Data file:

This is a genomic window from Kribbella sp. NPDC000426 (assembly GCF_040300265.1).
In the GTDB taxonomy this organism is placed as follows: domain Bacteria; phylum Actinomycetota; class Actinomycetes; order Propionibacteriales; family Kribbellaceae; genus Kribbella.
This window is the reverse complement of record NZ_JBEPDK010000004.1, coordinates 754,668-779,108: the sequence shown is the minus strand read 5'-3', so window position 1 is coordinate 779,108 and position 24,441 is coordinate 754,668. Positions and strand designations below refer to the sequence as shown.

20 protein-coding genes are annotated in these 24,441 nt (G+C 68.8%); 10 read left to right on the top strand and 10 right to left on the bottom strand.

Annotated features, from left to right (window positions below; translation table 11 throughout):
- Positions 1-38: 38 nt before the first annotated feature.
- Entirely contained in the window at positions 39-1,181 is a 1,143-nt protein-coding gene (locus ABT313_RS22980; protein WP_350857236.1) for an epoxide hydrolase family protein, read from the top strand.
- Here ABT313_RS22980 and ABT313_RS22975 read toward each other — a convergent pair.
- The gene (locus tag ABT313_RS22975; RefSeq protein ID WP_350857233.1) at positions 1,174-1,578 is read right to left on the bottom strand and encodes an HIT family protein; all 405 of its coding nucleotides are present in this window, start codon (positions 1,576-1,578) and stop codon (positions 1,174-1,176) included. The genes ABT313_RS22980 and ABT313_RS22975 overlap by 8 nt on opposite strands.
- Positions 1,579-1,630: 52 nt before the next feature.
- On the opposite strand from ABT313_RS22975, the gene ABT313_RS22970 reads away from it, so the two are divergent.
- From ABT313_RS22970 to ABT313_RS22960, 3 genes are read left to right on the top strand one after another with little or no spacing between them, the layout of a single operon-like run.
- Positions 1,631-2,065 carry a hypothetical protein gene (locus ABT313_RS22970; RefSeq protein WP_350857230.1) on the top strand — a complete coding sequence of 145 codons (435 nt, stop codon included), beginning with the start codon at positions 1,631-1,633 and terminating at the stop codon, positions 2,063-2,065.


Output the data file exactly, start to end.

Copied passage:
This is a genomic window from Kribbella sp. NPDC000426 (assembly GCF_040300265.1).
In the GTDB taxonomy this organism is placed as follows: domain Bacteria; phylum Actinomycetota; class Actinomycetes; order Propionibacteriales; family Kribbellaceae; genus Kribbella.
This window is the reverse complement of record NZ_JBEPDK010000004.1, coordinates 754,668-779,108: the sequence shown is the minus strand read 5'-3', so window position 1 is coordinate 779,108 and position 24,441 is coordinate 754,668. Positions and strand designations below refer to the sequence as shown.

20 protein-coding genes are annotated in these 24,441 nt (G+C 68.8%); 10 read left to right on the top strand and 10 right to left on the bottom strand.

Annotated features, from left to right (window positions below; translation table 11 throughout):
- Positions 1-38: 38 nt before the first annotated feature.
- Entirely contained in the window at positions 39-1,181 is a 1,143-nt protein-coding gene (locus ABT313_RS22980; protein WP_350857236.1) for an epoxide hydrolase family protein, read from the top strand.
- Here ABT313_RS22980 and ABT313_RS22975 read toward each other — a convergent pair.
- The gene (locus tag ABT313_RS22975; RefSeq protein ID WP_350857233.1) at positions 1,174-1,578 is read right to left on the bottom strand and encodes an HIT family protein; all 405 of its coding nucleotides are present in this window, start codon (positions 1,576-1,578) and stop codon (positions 1,174-1,176) included. The genes ABT313_RS22980 and ABT313_RS22975 overlap by 8 nt on opposite strands.
- Positions 1,579-1,630: 52 nt before the next feature.
- On the opposite strand from ABT313_RS22975, the gene ABT313_RS22970 reads away from it, so the two are divergent.
- From ABT313_RS22970 to ABT313_RS22960, 3 genes are read left to right on the top strand one after another with little or no spacing between them, the layout of a single operon-like run.
- Positions 1,631-2,065 carry a hypothetical protein gene (locus ABT313_RS22970; RefSeq protein WP_350857230.1) on the top strand — a complete coding sequence of 145 codons (435 nt, stop codon included), beginning with the start codon at positions 1,631-1,633 and terminating at the stop codon, positions 2,063-2,065.